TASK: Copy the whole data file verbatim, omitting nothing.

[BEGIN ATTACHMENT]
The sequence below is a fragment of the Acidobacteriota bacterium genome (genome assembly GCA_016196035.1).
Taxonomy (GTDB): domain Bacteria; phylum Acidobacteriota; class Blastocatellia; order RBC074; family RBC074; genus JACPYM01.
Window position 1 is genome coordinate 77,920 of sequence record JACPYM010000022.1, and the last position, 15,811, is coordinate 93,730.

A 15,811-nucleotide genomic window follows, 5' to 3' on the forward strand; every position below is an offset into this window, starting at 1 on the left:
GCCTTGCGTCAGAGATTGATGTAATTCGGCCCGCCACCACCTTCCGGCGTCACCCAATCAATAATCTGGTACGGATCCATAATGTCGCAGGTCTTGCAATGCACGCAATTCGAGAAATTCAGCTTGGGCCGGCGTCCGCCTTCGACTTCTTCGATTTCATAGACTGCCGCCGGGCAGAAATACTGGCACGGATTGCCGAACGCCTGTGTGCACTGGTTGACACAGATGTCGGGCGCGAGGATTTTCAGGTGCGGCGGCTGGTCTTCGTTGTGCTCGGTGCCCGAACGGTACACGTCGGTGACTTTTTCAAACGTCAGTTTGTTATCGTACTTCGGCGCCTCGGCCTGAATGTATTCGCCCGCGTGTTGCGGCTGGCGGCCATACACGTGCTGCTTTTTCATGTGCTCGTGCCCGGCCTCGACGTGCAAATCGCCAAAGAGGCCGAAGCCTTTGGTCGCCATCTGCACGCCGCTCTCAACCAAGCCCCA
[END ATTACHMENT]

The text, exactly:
The sequence below is a fragment of the Acidobacteriota bacterium genome (genome assembly GCA_016196035.1).
Taxonomy (GTDB): domain Bacteria; phylum Acidobacteriota; class Blastocatellia; order RBC074; family RBC074; genus JACPYM01.
Window position 1 is genome coordinate 77,920 of sequence record JACPYM010000022.1, and the last position, 15,811, is coordinate 93,730.

A 15,811-nucleotide genomic window follows, 5' to 3' on the forward strand; every position below is an offset into this window, starting at 1 on the left:
GCCTTGCGTCAGAGATTGATGTAATTCGGCCCGCCACCACCTTCCGGCGTCACCCAATCAATAATCTGGTACGGATCCATAATGTCGCAGGTCTTGCAATGCACGCAATTCGAGAAATTCAGCTTGGGCCGGCGTCCGCCTTCGACTTCTTCGATTTCATAGACTGCCGCCGGGCAGAAATACTGGCACGGATTGCCGAACGCCTGTGTGCACTGGTTGACACAGATGTCGGGCGCGAGGATTTTCAGGTGCGGCGGCTGGTCTTCGTTGTGCTCGGTGCCCGAACGGTACACGTCGGTGACTTTTTCAAACGTCAGTTTGTTATCGTACTTCGGCGCCTCGGCCTGAATGTATTCGCCCGCGTGTTGCGGCTGGCGGCCATACACGTGCTGCTTTTTCATGTGCTCGTGCCCGGCCTCGACGTGCAAATCGCCAAAGAGGCCGAAGCCTTTGGTCGCCATCTGCACGCCGCTCTCAACCAAGCCCCA